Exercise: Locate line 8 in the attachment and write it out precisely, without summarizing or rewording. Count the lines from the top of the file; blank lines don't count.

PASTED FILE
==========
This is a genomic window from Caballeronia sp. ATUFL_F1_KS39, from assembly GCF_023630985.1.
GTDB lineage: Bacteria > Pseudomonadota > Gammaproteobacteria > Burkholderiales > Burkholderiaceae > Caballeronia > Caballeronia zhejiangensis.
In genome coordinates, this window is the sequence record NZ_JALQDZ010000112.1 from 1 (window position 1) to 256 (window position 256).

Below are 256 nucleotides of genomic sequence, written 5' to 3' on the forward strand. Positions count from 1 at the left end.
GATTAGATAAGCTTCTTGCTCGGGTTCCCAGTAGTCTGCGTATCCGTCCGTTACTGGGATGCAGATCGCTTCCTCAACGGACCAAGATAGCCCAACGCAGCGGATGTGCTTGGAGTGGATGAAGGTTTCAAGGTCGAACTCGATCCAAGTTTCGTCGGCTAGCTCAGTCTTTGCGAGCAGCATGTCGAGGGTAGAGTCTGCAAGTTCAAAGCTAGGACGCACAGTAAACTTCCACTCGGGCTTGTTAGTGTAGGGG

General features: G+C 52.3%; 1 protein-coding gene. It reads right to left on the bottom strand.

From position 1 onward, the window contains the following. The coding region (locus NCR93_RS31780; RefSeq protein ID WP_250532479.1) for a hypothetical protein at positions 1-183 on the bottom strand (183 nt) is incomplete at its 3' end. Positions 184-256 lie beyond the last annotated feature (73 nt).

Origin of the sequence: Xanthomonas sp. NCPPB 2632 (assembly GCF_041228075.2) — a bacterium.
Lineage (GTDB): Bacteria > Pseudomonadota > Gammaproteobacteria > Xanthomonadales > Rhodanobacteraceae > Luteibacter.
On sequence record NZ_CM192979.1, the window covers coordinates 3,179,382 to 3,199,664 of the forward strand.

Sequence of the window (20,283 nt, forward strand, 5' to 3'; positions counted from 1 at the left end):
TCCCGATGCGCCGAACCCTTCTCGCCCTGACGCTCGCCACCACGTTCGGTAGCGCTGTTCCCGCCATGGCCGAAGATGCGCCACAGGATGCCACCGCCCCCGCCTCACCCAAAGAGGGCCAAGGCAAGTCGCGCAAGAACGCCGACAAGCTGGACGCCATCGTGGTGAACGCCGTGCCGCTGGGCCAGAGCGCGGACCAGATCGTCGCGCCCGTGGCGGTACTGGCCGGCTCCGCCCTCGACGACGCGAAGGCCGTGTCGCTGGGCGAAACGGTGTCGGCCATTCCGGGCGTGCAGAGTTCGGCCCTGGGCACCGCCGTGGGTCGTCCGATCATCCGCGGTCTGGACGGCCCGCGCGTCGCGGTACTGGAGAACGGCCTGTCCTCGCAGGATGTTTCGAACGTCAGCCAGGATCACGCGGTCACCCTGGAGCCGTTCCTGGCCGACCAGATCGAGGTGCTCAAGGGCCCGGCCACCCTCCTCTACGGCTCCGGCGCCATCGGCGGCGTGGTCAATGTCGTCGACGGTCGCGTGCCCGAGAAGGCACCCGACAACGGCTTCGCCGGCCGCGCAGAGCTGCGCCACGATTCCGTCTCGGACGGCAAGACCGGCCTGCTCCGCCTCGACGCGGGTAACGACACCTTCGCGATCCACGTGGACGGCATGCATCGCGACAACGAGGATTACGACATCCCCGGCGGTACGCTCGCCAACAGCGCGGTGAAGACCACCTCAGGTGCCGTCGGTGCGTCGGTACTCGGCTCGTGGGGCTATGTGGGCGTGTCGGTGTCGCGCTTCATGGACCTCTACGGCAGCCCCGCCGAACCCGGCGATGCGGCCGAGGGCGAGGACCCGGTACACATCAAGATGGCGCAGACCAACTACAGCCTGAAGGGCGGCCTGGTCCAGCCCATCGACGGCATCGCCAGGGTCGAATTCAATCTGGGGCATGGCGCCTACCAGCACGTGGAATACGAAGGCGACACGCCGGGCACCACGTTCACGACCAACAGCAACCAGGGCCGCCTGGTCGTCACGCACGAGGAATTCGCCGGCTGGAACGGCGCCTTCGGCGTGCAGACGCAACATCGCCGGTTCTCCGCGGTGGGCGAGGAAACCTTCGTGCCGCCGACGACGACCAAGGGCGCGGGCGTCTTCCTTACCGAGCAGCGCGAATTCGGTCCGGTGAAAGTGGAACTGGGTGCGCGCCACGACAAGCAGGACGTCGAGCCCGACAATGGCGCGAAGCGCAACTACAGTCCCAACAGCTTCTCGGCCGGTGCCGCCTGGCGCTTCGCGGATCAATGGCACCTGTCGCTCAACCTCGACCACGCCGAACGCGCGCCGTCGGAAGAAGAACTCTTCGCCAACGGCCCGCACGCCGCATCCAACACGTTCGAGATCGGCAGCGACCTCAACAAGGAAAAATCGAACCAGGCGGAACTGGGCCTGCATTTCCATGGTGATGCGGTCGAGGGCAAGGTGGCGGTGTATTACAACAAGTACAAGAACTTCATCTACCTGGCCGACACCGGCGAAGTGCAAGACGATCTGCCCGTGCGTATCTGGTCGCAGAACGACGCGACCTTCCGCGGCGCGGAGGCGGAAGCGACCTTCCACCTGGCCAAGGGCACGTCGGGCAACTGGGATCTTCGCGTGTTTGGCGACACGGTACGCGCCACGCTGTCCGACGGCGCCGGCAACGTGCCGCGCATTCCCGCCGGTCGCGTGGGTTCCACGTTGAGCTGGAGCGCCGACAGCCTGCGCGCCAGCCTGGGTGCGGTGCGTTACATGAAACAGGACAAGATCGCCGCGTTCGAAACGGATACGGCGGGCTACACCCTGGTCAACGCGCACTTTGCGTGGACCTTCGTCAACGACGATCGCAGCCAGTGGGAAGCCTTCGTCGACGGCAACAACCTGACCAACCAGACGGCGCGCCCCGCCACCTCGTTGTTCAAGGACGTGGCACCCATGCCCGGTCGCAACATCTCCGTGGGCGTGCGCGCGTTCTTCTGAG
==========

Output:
Origin of the sequence: Xanthomonas sp. NCPPB 2632 (assembly GCF_041228075.2) — a bacterium.